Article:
Build your own 5-gallon vermicomposting system
Three opaque buckets are "nested" inside of each other. 1/4 inch holes are drilled in the bottom and around the lip of the top two for ventilation and to allow the worms to migrate when you swap active buckets. A layer of moistened bedding is placed in the bottom of the top bucket, and on top of that, the worms (about 1/2 pound or 150 ct. for a five-gallon sized system; don't spread them out, they'll do it naturally) with a little starter soil or compost (if you get your worms from a garden shop, they will come in suitable organic matter). Another layer of bedding placed loosely over the worms to keep them cool and moist. A lid fixed tightly over the top bucket keeps pests out. After the worms acclimate, you may begin feeding them. The castings will commingle with the bedding and fall through the holes, and the tea will collect in the bottom bucket. Eventually your worms may reproduce. Information on what to look for and expect can be found at the Vermiculture page.
How to construct your own vermicomposting bin from 5-gallon, 4-gallon, or any size buckets (worm occupancy varies with size). As taught at the Jefferson School Teach-In.
- 3 nesting buckets
- 1 lid (can be improvised)
- Drill and 1/4 inch bit or smaller
- Bedding: the bedding can be any organic material such as newspaper, cardboard, straw, or egg cartons
- Scissors to cut the bedding (optional, you can also shred with your hands)
- Bucket or bowl of water
- 1/2 pound red worms
- food scraps
How to BuildEdit
The table below outlines the costs involved to making the system previously described.
|Quantity||Material||Source||Cost ($)||Total ($)|
|3||5 gallon bucket||Any hardware shop||2.50||7.50|
|1||pounds shredded bedding material||scraps||0||0|
|1||box of red worms (usually 1 lb.-enough for two systems)||Most gardening stores (In Humboldt County: Mad River Gardens)||15||15|
|1||handful food waste||"waste"||0||0|
Some general guidelines regarding what can be feed to the worms is as follows:
|Fruit and vegetable scraps||Meat Products|
|Paper and cardboard||Dairy Products|
|Egg shelled (crushed)||Bones|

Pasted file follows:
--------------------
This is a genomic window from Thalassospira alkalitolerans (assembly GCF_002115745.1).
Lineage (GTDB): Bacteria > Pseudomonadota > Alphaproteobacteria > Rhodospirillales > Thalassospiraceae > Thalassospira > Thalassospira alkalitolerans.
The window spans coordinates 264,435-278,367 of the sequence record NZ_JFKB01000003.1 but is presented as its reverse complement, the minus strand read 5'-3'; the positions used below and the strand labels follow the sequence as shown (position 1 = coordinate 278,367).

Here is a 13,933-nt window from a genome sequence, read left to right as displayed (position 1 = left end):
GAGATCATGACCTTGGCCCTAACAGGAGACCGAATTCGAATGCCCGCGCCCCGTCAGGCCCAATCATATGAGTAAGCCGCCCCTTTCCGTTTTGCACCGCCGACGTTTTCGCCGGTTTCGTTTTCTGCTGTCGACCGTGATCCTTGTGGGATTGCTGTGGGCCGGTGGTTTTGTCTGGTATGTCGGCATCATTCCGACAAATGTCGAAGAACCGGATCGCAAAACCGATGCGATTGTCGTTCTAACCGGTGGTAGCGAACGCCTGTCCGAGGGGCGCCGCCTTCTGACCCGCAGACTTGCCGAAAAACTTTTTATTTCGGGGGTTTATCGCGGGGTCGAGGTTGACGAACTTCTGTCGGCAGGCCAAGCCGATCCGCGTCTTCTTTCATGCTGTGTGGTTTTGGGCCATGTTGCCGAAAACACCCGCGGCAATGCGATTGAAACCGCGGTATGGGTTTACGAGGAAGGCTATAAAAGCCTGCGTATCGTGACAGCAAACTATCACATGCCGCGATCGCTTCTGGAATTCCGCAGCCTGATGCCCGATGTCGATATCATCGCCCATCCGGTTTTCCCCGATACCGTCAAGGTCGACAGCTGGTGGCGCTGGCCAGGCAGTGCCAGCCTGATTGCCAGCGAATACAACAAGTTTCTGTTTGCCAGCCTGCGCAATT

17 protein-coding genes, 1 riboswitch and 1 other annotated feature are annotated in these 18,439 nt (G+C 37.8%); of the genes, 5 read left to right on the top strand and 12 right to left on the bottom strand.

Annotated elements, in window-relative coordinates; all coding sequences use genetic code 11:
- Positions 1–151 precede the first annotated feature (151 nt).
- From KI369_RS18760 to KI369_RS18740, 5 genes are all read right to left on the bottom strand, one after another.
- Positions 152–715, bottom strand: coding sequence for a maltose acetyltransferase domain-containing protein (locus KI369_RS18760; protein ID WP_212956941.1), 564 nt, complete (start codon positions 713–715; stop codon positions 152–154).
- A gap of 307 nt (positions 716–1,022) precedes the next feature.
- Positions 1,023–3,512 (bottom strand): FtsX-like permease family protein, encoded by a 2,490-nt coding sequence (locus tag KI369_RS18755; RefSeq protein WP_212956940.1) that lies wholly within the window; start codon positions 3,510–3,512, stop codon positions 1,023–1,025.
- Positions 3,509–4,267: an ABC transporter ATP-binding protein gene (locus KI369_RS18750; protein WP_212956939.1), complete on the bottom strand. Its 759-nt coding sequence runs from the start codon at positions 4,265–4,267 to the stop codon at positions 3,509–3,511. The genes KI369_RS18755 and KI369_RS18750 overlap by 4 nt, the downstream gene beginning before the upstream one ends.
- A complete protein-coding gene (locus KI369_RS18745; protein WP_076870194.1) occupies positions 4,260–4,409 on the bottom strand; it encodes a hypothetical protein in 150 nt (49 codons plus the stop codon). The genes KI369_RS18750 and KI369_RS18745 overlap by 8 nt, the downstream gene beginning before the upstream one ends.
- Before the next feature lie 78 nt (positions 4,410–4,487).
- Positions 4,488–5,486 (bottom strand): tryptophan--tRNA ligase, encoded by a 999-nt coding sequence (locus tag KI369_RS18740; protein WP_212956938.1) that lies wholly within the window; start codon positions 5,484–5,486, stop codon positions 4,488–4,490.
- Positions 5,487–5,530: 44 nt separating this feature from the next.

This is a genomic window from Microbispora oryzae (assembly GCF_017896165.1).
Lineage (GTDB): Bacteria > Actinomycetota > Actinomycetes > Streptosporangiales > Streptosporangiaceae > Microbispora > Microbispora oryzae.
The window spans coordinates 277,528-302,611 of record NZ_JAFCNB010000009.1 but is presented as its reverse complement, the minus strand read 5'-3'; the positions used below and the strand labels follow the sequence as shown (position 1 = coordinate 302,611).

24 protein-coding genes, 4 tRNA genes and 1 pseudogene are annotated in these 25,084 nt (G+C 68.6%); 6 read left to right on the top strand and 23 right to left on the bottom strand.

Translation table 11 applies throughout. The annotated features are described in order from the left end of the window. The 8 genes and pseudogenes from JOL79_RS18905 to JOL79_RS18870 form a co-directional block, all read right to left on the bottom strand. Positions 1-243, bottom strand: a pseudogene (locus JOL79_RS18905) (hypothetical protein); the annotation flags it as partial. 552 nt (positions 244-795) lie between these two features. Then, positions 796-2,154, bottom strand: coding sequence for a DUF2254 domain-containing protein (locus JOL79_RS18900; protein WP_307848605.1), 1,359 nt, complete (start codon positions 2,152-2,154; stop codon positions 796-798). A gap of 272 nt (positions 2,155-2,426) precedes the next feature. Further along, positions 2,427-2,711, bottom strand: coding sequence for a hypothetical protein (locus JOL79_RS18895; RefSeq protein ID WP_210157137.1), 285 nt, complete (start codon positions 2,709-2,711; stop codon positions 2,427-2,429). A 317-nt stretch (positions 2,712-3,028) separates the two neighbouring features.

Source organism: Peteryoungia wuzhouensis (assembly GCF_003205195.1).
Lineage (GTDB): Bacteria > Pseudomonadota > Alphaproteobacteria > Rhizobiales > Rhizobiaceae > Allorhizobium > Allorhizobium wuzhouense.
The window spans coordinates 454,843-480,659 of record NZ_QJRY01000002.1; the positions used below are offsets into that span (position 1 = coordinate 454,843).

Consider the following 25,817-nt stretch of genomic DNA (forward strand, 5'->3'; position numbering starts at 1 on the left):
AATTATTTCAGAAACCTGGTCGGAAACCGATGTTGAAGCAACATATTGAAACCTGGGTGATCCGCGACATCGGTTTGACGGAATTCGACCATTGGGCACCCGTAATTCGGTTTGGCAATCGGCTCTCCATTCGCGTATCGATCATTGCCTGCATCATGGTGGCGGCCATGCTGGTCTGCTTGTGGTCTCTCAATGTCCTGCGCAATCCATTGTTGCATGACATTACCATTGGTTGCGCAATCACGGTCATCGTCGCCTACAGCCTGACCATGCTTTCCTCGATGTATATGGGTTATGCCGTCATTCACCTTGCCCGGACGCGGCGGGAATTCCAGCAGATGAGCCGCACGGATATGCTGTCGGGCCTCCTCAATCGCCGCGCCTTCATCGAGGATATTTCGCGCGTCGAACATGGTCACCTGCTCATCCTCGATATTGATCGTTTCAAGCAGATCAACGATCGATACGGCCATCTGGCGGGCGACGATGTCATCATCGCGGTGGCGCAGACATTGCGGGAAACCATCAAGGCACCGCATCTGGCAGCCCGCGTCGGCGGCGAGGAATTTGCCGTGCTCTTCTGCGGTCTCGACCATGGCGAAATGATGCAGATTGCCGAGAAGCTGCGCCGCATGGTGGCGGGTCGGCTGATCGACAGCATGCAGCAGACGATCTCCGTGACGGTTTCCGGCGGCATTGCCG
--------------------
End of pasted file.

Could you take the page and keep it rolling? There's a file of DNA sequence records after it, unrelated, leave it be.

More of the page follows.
|Yard clippings (in moderation)||Fats, oils and grease|
|Coffee grounds and tea bags||Onions|
- Store your system in a dark area, ideally between 65-80 degrees Fahrenheit.
- Keep the bedding moist. Often times, scraps can introduce enough moisture into the system, but if worms start dying it might be because they are drying out. Bedding should be damp to the touch, but not soaked. Use a watering can or sprinkle water on the bedding if it needs more moisture.
- Start slowly when you begin adding food scraps. One handful of food scraps during the first week is enough. Later, you can add one handful three to four times a week. If you notice worms dying as you feed them more, they are probably overheating, and you should reduce the amount of food back to the previous level.
- If your bin begins to smell putrid, the system is likely becoming anaerobic (not enough oxygen throughout the organic material to facilitate decomposition). The material will appear sodden if this is happening, and it can be fixed by adding dry bedding and/or eliminating really moist scraps from your input.
- Your worms will migrate towards the food. When you want to use your compost, simply switch the top bucket with the middle one. In the old middle (new top) bucket place fresh bedding and some of the old compost to get the worms started. Once you start placing scraps in the new top bucket, the worms will move upstairs. Once they are moved, take the middle bucket and change the bedding separating out the castings from the remaining bedding. The compost tea should have made it's way to the bottom bucket. Dilute this with water using a 20:1 ratio and apply directly to plants with a spray bottle. The castings can be mixed directly into soil when you plant or sprinkled around plant base mid-season.